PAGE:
In transition, Rubio flies out to the corner when the ball is not in his hands. As the ball moves in the half court, Rubio is smart about repositioning himself and taking advantage of sleepy defenders. And most impressively, Rubio has let a few pull-up triples fly this year.
“It (allows) Ricky to play off the ball, he doesn’t have to have the ball all the time,” Williams said.
As Rubio and Booker learn one another, Rubio could try more of that down the road.
Said Rubio: “I have a lot of confidence, don’t worry.”
Space and trust allow for more creativity from Rubio
The Jazz’s system features a lot of early action that unravels, typically, into a middle pick and roll. Anyone who watched the Suns under Kokoskov will remember this. That type of system generates a lot of corner threes, at-rim finishes for rolling big men, and drives for guards. None of those things are compatible with what makes Rubio great.
Though Suns possessions have lasted relatively longer than league average, the team’s spacing and movement fit Rubio’s style better. Creativity doesn’t only come in the form of the Showtime Lakers. In the halfcourt, Rubio has gotten in on the fun, flashing smarts as a cutter and finisher rarely seen during stops in Minnesota and Utah.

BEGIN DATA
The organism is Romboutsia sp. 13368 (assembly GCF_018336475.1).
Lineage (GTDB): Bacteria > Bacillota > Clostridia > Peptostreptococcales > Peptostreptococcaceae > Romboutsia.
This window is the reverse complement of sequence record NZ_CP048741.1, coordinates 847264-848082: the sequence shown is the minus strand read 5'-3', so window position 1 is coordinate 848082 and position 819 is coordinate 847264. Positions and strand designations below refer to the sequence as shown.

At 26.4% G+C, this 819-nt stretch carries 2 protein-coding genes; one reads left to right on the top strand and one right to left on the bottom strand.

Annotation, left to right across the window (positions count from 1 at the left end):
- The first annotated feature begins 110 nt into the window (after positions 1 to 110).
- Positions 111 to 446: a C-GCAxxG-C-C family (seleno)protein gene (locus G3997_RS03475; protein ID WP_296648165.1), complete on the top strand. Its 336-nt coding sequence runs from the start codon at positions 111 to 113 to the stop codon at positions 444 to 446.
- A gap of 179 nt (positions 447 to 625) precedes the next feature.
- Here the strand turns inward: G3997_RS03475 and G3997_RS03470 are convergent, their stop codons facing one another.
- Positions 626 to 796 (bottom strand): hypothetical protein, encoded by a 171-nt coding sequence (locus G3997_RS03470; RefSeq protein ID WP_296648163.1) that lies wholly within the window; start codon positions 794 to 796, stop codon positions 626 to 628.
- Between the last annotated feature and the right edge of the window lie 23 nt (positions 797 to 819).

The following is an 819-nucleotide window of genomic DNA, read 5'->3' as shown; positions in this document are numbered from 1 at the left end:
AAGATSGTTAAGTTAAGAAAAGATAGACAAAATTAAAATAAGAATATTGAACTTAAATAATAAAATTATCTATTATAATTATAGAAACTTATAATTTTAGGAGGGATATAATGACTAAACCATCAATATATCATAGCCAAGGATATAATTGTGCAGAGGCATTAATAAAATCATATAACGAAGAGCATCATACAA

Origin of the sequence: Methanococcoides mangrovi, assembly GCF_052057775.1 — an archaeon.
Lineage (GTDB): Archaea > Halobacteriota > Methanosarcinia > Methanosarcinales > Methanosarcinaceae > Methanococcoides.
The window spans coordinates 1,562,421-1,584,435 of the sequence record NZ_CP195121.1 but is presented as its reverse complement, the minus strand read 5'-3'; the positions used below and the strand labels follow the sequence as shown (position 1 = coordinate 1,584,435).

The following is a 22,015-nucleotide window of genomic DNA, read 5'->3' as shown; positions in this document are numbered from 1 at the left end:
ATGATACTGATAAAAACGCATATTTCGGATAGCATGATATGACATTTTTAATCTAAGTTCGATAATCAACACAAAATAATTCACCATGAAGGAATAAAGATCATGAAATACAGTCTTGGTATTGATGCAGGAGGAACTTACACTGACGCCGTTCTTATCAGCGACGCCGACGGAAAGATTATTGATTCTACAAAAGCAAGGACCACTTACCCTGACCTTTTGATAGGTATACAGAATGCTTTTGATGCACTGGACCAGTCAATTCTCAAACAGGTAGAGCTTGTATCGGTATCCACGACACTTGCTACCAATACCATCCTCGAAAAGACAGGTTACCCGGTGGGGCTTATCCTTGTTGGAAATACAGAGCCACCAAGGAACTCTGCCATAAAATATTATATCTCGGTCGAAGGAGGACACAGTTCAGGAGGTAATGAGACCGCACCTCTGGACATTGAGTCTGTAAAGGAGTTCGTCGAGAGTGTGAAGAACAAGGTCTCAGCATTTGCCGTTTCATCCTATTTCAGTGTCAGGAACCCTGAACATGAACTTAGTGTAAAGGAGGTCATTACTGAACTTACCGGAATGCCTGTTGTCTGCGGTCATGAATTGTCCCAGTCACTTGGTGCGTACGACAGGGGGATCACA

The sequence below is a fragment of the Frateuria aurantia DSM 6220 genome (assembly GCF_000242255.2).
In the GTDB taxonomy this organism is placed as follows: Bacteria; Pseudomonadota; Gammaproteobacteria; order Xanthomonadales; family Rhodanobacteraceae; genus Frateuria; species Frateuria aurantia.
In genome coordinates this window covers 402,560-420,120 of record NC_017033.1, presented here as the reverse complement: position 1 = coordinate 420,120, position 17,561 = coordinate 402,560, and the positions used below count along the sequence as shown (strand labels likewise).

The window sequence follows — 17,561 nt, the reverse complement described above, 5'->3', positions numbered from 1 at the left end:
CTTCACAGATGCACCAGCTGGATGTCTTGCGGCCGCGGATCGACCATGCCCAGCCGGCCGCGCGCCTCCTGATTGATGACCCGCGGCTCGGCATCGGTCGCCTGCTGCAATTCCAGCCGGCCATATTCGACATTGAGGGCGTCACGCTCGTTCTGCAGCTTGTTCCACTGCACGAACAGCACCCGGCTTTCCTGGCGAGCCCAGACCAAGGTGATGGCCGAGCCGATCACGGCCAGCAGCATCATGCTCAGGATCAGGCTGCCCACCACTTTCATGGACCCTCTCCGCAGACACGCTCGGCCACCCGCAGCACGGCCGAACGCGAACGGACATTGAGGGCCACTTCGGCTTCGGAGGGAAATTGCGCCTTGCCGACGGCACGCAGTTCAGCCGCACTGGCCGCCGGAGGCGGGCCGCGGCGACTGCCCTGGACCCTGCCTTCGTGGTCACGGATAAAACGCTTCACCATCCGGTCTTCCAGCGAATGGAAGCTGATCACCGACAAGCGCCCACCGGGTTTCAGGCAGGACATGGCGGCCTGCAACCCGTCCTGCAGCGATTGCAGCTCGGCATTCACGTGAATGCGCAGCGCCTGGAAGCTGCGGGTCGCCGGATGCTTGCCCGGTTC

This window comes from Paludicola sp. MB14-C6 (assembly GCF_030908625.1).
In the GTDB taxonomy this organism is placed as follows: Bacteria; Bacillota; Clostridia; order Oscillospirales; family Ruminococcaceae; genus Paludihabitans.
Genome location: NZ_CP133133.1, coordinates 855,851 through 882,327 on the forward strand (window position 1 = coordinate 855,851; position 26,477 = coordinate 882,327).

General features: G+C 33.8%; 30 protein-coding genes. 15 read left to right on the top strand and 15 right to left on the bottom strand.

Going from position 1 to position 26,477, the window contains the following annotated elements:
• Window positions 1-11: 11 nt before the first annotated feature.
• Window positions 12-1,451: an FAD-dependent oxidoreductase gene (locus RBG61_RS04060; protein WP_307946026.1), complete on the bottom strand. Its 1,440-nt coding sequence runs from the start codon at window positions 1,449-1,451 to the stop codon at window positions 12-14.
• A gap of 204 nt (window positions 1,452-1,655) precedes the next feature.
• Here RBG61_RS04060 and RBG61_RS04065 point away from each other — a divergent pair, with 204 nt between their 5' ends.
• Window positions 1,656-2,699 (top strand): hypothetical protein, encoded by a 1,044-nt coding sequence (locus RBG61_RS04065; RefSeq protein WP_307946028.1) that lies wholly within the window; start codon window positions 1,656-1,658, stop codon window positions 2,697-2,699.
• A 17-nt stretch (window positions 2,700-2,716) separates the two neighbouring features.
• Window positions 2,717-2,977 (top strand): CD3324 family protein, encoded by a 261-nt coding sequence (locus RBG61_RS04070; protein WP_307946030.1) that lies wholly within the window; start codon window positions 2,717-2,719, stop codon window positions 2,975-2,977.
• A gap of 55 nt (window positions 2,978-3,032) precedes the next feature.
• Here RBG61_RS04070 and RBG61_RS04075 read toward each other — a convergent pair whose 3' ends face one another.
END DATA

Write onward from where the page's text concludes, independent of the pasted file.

One example: The smooth reverse flip layup Rubio busted out for his first bucket as a Sun and again against Al Horford at the end of the first half on Monday.
It’s even impressing his coach.
“I didn’t see that when I first started watching him because the game was different,” Williams said. “In today’s game, the lane is more spaced and he’s able to fake a pass to the corner and shoot a quick layup. Stuff like that leads me to believe he’s a guy that can evolve.”
A rebounding clinic
One of the changes Williams has tried to implement early this season is asking all five players on the court to chip in on the glass. To that end, the coach has shown tape of Rubio rebounding the ball to educate younger players on the positioning and energy it takes to get to missed shots.
Specifically on missed free throws, Williams has designed box-out schemes to allow space for guards to dart in from the perimeter and grab rebounds. Few besides Rubio have pulled it off this year, but that’s not the only trick up his sleeve.
Against Nuggets guard Monte Morris, you’ll see Rubio box-in, which is the opposite of boxing out. Rubio (deceptively strong by the way) keeps an arm on Morris to keep him under the hoop and snags the ball as it caroms over Morris’s head. This is out of the Lonzo Ball bag of tricks.
Rubio also isn’t afraid to fight against bigs for rebounds. In the clips above, Rubio steals Rudy Gobert’s lunch (let me exaggerate on this one please) and then pushes past Jonas Valanciunas. For reference, those two average out to 7-0, 255 lbs.
It’s easy to just think of Rubio as a passer, and that’s probably his best attribute. But he does a whole lot more on the court, and many of the smaller tricks he’s developed over the course of eight seasons in the league are helping Rubio get comfortable alongside Williams and Booker.